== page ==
A rapid method for assessing social versus independent interest in health issues: A case study of 'bird flu' and 'swine flu'
AbstractEffective communication strategies regarding health issues are affected by the way in which the public obtain their knowledge, particularly whether people become interested independently, or through their social networks. This is often investigated through localized ethnography or surveys. In rapidly-evolving situations, however, there may also be a need for swift, case-specific assessment as a guide to initial strategy development. With this aim, we analyze real-time online data, provided by the new 'Google Trends' tool, concerning Internet search frequency for health-related issues. To these data we apply a simple model to characterise the effective degree of social transmission versus decisions made individually. As case examples, we explore two rapidly-evolved issues, namely the world-wide interest in avian influenza, or 'bird flu', in 2005, and in H1N1, or 'swine flu', from late April to early May 2009. The 2005 'bird flu' scare demonstrated almost pure imitation for two months initially, followed by a spike of independent decision that corresponded with an announcement by US president George Bush. For 'swine flu' in 2009, imitation was the more prevalent throughout. Overall, the results show how interest in health scares can spread primarily by social means, and that engaging more independent decisions at the population scale may require a dramatic announcement to push a populace over the 'tipping point'.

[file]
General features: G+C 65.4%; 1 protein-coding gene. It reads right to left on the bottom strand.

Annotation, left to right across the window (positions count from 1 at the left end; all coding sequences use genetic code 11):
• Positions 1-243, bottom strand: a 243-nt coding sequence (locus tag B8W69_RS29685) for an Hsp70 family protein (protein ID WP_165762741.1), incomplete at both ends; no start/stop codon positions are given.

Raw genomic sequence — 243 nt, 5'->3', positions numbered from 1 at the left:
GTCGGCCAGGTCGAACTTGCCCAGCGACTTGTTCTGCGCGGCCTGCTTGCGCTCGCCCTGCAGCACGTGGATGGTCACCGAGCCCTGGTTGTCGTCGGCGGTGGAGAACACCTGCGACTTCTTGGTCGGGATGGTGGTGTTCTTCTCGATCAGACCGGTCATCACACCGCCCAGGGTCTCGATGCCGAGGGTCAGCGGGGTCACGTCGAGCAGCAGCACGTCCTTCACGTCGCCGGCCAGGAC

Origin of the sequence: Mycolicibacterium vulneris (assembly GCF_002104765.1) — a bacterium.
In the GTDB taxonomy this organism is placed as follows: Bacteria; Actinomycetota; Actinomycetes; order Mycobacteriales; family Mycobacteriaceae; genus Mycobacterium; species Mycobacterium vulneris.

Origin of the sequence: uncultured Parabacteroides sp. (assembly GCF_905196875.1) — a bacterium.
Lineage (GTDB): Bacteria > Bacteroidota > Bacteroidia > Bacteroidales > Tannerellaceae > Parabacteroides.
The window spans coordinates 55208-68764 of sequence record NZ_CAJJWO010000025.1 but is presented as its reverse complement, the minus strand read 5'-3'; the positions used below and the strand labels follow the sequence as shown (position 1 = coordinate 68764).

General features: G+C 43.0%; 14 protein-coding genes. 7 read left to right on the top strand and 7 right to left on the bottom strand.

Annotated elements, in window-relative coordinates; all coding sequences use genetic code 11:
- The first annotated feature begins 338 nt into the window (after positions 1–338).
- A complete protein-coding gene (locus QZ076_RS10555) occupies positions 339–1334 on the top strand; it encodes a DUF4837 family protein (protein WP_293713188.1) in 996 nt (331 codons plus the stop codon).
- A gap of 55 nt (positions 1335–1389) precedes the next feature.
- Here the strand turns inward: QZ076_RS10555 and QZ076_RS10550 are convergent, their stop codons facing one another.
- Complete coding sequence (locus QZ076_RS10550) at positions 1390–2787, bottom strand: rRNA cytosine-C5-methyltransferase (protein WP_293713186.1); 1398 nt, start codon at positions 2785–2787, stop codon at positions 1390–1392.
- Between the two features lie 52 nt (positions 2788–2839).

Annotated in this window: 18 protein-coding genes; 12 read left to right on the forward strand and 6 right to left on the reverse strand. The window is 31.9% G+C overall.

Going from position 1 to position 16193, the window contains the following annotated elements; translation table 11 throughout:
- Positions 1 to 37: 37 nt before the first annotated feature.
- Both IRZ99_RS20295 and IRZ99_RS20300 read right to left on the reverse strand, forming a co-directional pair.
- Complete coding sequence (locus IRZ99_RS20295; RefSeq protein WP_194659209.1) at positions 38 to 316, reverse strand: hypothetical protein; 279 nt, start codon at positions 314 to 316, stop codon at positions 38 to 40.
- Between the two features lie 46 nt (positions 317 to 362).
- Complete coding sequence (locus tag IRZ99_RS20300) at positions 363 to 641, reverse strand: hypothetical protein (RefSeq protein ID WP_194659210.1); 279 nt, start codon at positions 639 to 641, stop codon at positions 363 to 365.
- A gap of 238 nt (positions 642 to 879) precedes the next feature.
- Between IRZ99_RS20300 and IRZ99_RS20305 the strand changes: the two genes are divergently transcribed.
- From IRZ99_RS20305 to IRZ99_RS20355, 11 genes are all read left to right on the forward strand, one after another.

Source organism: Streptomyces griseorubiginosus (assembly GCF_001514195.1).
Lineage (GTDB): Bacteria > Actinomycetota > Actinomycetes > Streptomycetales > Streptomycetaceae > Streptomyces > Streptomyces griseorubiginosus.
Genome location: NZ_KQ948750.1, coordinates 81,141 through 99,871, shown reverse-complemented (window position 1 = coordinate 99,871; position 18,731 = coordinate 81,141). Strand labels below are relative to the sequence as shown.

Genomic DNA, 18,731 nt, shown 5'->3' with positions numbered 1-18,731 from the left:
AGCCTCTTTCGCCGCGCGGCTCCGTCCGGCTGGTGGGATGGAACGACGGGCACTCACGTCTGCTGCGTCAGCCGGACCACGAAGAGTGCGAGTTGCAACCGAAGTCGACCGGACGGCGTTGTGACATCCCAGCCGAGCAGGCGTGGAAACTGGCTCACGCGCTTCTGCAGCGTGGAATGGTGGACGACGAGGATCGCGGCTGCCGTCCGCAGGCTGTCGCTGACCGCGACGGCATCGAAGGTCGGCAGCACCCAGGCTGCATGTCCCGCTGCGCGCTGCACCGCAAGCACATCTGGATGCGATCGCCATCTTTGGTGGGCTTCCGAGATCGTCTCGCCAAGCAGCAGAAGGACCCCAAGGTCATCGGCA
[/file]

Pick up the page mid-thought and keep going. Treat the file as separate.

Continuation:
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Bibliographic InfoArticle provided by Elsevier in its journal Social Science & Medicine.
Volume (Year): 71 (2010)
Issue (Month): 3 (August)
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Web page: http://www.elsevier.com/wps/find/journaldescription.cws_home/315/description#description
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- Aleksandar Bradic, 2012. "The Role of Social Feedback in Financing of Technology Ventures," Papers 1301.2196, arXiv.org.
- R. Bentley & Michael O’Brien & Paul Ormerod, 2011. "Quality versus mere popularity: a conceptual map for understanding human behavior," Mind and Society: Cognitive Studies in Economics and Social Sciences, Fondazione Rosselli, vol. 10(2), pages 181-191, December.
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